A University of Florida study found that Florida’s consumer confidence is down this month — people are less inclined to spend money.
November confidence rates in have dropped four points to 76, according to the UF Bureau of Economic and Business Research.
Chris McCarty, the bureau’s director, is not surprised by this drop.
He said he thinks consumer confidence rates have been inflated over the last few months because of the election. Political affiliation also determines rates.
“The Democrats are more confident in November than October,” McCarty said. “The Republicans are less confidant.”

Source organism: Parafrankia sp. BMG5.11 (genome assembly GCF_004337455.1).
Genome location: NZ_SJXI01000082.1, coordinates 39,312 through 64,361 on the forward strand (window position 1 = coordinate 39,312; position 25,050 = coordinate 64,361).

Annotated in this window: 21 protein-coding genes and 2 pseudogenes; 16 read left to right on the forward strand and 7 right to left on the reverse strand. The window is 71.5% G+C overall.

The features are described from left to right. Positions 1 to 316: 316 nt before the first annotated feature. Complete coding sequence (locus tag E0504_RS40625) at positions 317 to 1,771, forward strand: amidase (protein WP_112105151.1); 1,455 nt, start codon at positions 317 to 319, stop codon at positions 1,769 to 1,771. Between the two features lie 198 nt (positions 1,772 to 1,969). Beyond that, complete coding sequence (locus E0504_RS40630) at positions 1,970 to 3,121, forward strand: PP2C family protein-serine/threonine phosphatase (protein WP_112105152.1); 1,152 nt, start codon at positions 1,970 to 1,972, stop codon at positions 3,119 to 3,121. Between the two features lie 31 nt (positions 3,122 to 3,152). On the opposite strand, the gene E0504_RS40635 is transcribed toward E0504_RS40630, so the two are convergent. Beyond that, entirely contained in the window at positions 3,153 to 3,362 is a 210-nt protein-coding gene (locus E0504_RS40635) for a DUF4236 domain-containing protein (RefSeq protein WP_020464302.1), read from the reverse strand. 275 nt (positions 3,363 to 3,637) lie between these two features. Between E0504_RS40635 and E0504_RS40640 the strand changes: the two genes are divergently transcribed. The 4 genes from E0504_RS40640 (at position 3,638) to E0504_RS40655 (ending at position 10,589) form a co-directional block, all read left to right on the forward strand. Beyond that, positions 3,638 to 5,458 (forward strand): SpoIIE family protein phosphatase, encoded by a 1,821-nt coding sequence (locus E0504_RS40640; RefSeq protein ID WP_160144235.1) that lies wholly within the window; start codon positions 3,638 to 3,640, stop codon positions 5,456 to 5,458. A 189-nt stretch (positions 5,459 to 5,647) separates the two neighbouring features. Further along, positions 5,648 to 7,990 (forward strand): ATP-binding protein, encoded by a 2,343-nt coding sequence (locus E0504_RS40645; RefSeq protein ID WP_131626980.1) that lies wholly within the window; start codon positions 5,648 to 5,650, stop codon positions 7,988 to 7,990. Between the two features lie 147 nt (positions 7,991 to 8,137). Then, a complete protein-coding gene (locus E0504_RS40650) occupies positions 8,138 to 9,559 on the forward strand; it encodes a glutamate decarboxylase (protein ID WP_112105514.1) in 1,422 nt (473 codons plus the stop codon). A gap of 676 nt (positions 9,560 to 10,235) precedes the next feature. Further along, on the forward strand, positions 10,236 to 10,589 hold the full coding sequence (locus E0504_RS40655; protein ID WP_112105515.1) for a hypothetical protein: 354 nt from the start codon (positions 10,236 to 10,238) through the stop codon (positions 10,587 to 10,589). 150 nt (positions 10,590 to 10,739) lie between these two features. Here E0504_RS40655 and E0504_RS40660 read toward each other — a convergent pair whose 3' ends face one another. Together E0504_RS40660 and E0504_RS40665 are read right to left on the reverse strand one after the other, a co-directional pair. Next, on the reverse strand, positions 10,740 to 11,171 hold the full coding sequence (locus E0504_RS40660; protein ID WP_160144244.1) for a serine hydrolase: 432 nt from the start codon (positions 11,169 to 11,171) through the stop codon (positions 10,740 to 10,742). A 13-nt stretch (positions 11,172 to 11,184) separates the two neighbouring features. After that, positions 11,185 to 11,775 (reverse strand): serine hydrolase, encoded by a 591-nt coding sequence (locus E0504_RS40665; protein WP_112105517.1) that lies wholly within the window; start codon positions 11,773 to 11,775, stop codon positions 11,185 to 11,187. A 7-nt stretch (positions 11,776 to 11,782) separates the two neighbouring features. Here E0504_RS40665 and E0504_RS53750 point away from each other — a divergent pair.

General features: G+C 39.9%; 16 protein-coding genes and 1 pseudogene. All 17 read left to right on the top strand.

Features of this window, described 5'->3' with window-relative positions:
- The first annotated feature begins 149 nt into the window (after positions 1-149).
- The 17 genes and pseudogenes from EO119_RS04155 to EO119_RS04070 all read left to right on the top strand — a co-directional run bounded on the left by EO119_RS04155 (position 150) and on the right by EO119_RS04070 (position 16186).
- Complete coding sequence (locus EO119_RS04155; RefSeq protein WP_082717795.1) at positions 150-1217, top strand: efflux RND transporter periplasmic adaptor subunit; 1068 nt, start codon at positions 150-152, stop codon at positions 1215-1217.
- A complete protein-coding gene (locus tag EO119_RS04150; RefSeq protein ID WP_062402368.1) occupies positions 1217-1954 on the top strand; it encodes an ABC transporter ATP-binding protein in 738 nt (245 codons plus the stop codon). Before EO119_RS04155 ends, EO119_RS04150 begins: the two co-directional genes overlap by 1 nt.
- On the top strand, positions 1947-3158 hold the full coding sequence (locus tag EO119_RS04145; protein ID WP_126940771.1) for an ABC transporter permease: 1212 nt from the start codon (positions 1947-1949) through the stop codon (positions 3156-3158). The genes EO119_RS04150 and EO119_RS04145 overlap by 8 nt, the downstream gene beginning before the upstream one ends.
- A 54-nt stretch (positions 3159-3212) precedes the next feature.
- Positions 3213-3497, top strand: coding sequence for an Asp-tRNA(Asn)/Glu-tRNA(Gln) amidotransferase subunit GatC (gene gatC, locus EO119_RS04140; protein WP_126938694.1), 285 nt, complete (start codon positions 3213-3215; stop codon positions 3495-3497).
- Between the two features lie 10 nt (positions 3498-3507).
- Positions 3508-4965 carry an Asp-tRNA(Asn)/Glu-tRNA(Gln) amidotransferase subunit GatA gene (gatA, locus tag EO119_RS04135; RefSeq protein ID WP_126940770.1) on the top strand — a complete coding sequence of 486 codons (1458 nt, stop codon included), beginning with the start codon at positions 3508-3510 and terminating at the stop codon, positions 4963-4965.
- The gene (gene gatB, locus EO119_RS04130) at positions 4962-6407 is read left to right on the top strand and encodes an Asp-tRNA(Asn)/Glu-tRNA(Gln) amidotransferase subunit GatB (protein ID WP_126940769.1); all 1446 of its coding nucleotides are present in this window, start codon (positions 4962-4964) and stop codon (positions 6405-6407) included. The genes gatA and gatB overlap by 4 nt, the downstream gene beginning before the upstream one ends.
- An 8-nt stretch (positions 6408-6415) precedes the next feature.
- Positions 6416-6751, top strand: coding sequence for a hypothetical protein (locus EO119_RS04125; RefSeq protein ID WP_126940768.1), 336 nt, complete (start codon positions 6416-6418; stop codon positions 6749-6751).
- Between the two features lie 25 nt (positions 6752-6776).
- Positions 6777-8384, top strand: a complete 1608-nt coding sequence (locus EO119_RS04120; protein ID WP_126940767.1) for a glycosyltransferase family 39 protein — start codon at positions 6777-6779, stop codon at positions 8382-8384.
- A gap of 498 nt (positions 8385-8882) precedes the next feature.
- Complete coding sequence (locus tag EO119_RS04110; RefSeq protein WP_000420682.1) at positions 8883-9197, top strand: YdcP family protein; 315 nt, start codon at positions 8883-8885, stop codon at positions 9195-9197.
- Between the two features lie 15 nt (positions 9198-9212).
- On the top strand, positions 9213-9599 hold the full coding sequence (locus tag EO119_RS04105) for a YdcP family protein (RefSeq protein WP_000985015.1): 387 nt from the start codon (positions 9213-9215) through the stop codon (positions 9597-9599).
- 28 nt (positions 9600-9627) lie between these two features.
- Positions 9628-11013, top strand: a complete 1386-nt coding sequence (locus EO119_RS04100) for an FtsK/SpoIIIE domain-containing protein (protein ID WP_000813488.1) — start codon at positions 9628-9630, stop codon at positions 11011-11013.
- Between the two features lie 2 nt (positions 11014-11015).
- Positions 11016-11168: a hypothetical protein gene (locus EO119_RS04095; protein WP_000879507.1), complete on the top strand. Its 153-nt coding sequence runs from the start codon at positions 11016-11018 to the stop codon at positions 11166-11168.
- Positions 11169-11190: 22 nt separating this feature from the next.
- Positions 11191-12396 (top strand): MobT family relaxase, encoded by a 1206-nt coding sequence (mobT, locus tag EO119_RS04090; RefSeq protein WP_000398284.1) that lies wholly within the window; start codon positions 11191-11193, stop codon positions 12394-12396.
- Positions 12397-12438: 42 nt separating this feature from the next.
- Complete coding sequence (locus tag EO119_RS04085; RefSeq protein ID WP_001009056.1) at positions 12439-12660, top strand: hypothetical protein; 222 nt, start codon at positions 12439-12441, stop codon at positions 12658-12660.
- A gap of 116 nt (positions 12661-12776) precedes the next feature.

With elections over, the media has turned to the impending “fiscal cliff,” a combination of tax increases and spending cuts due to automatically occur on Jan. 1 if no debt reduction agreement is reached.
Consumer confidence is partly based on people’s current personal finances and their expectations for their future financial situations, McCarty said. People benefiting from the Bush tax cuts, which are likely to expire, might not be confident about their financial futures.
U.S. economic conditions throughout the next year and the next five years also factor into consumer confidence rates, he said.
Consumers may also be concerned that Congress won’t make sufficient adjustments to the Alternative Minimum Tax (AMT), McCarty said. The 1982 tax is affecting more and more people as inflation increases, and could potentially raise tax rates for 30 million Americans.
While consumer confidence for Floridians was lower overall, it remains the same for big-ticket items like refrigerators and washing machines.
Katherine Hahn edited this story online.